Actually I think "all tequila is a subset of mezcal" is the most clear statement (take that, Pacult). (I'll also note that in Kindred Spirits 2 he doesn't use this same language.) You can make mezcal that is not tequila in the designated geographical region for tequila (for example: mezcal from tobala agave instead of blue weber agave), but you can't make tequila outside of its designated region even if you use the blue weber agave. So tequila is always a subset of mezcal.

For judging purposes though, we would say that all mezcal that is not tequila is in the category of mezcal. So this latter "mezcal" now refers to a subcategory of mezcal. But that's just because we chose the categories that way.

And if you want it to be even more confusing (when it doesn't need to be) all mezcal is just a subcategory of "agave spirits."

Let's say we were judging French grape brandy. Cognac and Armagnac are subcategories of French grape brandy. But if we were in a judging, we'd make three categories, one for Cognac, one for Armagnac, and one for "French grape brandy that isn't cognac or armagnac". I think (but could be wrong) that this is what Pacult was describing with his 'mezcal as a category of mezcal' statement. It means "mezcal that is not tequila."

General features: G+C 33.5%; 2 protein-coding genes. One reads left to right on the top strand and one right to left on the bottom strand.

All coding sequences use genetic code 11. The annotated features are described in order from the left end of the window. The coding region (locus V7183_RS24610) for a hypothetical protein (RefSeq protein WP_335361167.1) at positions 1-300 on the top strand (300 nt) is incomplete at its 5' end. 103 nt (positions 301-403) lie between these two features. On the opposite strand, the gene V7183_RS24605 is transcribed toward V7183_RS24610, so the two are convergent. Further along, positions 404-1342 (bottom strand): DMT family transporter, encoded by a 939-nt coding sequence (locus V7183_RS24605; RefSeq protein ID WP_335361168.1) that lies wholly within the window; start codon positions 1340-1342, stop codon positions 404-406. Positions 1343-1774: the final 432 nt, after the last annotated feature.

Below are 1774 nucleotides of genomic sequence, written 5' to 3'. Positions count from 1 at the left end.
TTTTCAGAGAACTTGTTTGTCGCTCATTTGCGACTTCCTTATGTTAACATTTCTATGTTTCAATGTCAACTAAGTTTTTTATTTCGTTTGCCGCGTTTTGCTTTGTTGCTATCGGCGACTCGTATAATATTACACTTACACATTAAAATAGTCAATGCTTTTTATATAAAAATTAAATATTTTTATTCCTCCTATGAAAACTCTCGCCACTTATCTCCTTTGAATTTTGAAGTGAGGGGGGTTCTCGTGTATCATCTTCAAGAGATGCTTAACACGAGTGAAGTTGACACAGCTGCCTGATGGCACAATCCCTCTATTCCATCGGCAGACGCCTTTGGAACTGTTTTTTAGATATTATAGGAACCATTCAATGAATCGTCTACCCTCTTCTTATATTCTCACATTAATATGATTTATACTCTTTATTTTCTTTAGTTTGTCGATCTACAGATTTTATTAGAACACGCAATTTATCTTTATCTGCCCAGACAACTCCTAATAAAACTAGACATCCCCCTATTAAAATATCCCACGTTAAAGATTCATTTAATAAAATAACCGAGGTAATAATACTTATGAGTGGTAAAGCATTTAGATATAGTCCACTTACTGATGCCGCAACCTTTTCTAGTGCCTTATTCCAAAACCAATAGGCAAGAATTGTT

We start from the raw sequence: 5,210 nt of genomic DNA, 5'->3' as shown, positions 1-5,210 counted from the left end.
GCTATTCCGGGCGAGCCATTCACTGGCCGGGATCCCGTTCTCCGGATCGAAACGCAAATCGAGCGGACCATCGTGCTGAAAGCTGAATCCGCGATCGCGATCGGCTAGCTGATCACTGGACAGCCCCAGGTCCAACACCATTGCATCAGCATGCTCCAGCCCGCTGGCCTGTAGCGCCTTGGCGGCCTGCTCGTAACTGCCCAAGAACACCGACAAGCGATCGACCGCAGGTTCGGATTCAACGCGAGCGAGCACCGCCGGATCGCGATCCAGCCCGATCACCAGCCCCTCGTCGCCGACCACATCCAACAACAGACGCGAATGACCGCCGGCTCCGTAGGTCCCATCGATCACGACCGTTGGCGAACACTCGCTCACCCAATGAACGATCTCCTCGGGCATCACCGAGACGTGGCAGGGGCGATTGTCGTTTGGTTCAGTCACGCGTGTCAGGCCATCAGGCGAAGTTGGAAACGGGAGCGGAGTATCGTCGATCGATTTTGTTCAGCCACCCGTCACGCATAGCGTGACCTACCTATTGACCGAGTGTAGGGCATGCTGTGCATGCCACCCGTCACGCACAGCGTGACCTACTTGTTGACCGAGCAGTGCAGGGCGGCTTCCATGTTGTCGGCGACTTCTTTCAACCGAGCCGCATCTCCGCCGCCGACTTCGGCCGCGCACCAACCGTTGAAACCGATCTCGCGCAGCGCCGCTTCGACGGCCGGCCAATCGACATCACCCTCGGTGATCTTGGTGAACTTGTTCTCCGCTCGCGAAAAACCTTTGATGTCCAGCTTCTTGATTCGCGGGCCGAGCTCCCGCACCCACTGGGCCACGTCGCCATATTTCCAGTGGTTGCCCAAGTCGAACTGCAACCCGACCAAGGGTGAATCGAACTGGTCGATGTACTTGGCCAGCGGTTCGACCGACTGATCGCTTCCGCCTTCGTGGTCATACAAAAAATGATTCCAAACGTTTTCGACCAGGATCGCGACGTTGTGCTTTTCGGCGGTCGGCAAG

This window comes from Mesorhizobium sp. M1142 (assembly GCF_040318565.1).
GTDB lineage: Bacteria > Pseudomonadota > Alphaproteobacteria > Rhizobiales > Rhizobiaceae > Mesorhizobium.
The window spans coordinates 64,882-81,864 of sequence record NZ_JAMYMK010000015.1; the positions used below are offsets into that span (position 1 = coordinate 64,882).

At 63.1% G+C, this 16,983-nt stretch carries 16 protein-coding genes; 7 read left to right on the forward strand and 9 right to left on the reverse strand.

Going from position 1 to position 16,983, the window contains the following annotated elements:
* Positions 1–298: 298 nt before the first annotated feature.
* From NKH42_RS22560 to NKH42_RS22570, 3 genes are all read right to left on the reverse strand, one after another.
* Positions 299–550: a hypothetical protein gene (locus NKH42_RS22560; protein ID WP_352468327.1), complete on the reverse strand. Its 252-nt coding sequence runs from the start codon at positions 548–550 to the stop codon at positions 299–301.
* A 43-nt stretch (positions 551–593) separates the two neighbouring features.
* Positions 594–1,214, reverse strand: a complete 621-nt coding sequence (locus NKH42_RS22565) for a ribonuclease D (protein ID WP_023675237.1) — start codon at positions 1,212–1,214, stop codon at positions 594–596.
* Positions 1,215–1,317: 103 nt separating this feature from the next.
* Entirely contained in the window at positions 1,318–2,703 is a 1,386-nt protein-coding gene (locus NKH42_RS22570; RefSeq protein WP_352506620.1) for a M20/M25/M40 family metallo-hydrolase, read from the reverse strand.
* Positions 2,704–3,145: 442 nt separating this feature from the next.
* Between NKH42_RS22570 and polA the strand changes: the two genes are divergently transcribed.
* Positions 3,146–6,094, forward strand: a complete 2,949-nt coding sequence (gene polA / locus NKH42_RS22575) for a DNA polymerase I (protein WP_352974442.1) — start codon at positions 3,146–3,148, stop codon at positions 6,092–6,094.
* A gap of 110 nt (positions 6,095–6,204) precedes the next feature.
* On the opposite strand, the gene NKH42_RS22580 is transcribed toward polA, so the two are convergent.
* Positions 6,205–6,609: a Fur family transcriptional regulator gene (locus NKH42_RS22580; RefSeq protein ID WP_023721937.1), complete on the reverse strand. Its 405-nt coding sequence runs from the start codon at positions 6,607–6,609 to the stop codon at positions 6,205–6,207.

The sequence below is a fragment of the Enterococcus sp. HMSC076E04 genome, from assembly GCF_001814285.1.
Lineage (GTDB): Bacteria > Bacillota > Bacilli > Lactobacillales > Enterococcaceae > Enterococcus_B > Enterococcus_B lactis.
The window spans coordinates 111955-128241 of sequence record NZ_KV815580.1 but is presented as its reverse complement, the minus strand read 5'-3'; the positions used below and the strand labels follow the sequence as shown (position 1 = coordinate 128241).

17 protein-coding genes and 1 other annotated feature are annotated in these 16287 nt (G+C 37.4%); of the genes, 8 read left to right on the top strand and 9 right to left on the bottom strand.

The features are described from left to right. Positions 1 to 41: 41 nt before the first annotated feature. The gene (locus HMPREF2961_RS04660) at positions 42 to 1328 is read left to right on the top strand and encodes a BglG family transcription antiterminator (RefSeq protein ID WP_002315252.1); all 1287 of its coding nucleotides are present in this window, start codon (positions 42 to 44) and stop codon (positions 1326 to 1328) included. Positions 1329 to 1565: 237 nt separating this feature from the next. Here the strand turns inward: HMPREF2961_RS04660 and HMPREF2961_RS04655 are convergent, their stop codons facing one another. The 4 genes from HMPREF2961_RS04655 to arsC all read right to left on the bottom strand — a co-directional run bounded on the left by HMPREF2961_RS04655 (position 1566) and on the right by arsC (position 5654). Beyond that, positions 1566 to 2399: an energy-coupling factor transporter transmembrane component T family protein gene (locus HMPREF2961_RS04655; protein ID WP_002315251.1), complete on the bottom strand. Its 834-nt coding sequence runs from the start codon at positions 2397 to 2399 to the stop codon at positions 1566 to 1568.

Does that make sense?

Mr Manhattan

Camper - thanks for the detailed reply. I *think* I'm pretty clear on this. Let me test that...

Using your example at the end as a template, would it be correct to say: "Tequila and Mezcal are sub-categories of mezcal (the category), which is itself a sub-category of an even larger category called "agave spirits." If we were in a judging, we'd make three categories, one for Tequila, one for Mezcal, and one for "Mezcal/agave spirits that aren't Tequila or Mezcal."

Is that correct?

Michael

Camper English

Sounds right to me. In reality, don't know how non-mezcal agave spirits are judged (since there are only about 2 of them on the market), but that could be a way to do it. This scheme is just my best guess as to why you'd have Pacult mention "tequila separate from mezcal" as opposed to only "tequila a subcategory of mezcal." All tequila is by definition mezcal.

Wyatt Peabody

Gentlemen, it is entirely refreshing to see erudite discussion around the subject of mezcal.

Any time that one distills an agave [maguey] based distillate, it is called "mezcal."

The term mezcal describes not only the agave-based spirits from the Mexican state of Oaxaca, but the entire category of distillates created from the roasted heart of the agave plant [piƱa] made anywhere in Mexico.

Tequila is actually a specific type of Mezcal that was originally only produced in the state of Jalisco, in and around the town of Tequila, and is now legally produced in 5 Mexican states.

Bacanora is mezcal;Sotol is made from Dasylirion wheeleri [sotol], hence, it in not mezcal; Raicilla is an entirely different animal, which might just turn out to be "mezcal" once the Mexican government figures out how to tax it.

Saludos,

Wyatt